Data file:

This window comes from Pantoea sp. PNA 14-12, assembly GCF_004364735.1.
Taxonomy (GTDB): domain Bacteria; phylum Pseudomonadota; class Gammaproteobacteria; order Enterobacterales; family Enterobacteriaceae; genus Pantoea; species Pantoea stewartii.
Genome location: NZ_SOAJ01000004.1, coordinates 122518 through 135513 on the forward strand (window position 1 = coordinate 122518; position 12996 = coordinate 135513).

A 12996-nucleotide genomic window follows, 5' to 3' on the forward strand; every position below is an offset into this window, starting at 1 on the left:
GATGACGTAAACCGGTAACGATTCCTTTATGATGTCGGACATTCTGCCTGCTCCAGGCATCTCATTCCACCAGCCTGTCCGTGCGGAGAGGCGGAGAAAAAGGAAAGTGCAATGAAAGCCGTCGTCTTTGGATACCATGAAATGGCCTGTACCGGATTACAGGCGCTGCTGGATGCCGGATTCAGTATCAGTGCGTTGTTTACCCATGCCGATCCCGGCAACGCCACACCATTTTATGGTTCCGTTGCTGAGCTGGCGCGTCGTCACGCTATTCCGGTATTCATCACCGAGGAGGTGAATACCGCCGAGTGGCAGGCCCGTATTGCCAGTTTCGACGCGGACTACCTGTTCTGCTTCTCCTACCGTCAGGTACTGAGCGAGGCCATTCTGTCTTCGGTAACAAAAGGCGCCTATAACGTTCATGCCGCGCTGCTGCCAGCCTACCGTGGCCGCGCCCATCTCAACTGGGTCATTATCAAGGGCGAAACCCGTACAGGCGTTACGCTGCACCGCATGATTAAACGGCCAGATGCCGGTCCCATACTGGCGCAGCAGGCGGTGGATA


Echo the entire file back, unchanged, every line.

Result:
This window comes from Pantoea sp. PNA 14-12, assembly GCF_004364735.1.
Taxonomy (GTDB): domain Bacteria; phylum Pseudomonadota; class Gammaproteobacteria; order Enterobacterales; family Enterobacteriaceae; genus Pantoea; species Pantoea stewartii.
Genome location: NZ_SOAJ01000004.1, coordinates 122518 through 135513 on the forward strand (window position 1 = coordinate 122518; position 12996 = coordinate 135513).

A 12996-nucleotide genomic window follows, 5' to 3' on the forward strand; every position below is an offset into this window, starting at 1 on the left:
GATGACGTAAACCGGTAACGATTCCTTTATGATGTCGGACATTCTGCCTGCTCCAGGCATCTCATTCCACCAGCCTGTCCGTGCGGAGAGGCGGAGAAAAAGGAAAGTGCAATGAAAGCCGTCGTCTTTGGATACCATGAAATGGCCTGTACCGGATTACAGGCGCTGCTGGATGCCGGATTCAGTATCAGTGCGTTGTTTACCCATGCCGATCCCGGCAACGCCACACCATTTTATGGTTCCGTTGCTGAGCTGGCGCGTCGTCACGCTATTCCGGTATTCATCACCGAGGAGGTGAATACCGCCGAGTGGCAGGCCCGTATTGCCAGTTTCGACGCGGACTACCTGTTCTGCTTCTCCTACCGTCAGGTACTGAGCGAGGCCATTCTGTCTTCGGTAACAAAAGGCGCCTATAACGTTCATGCCGCGCTGCTGCCAGCCTACCGTGGCCGCGCCCATCTCAACTGGGTCATTATCAAGGGCGAAACCCGTACAGGCGTTACGCTGCACCGCATGATTAAACGGCCAGATGCCGGTCCCATACTGGCGCAGCAGGCGGTGGATA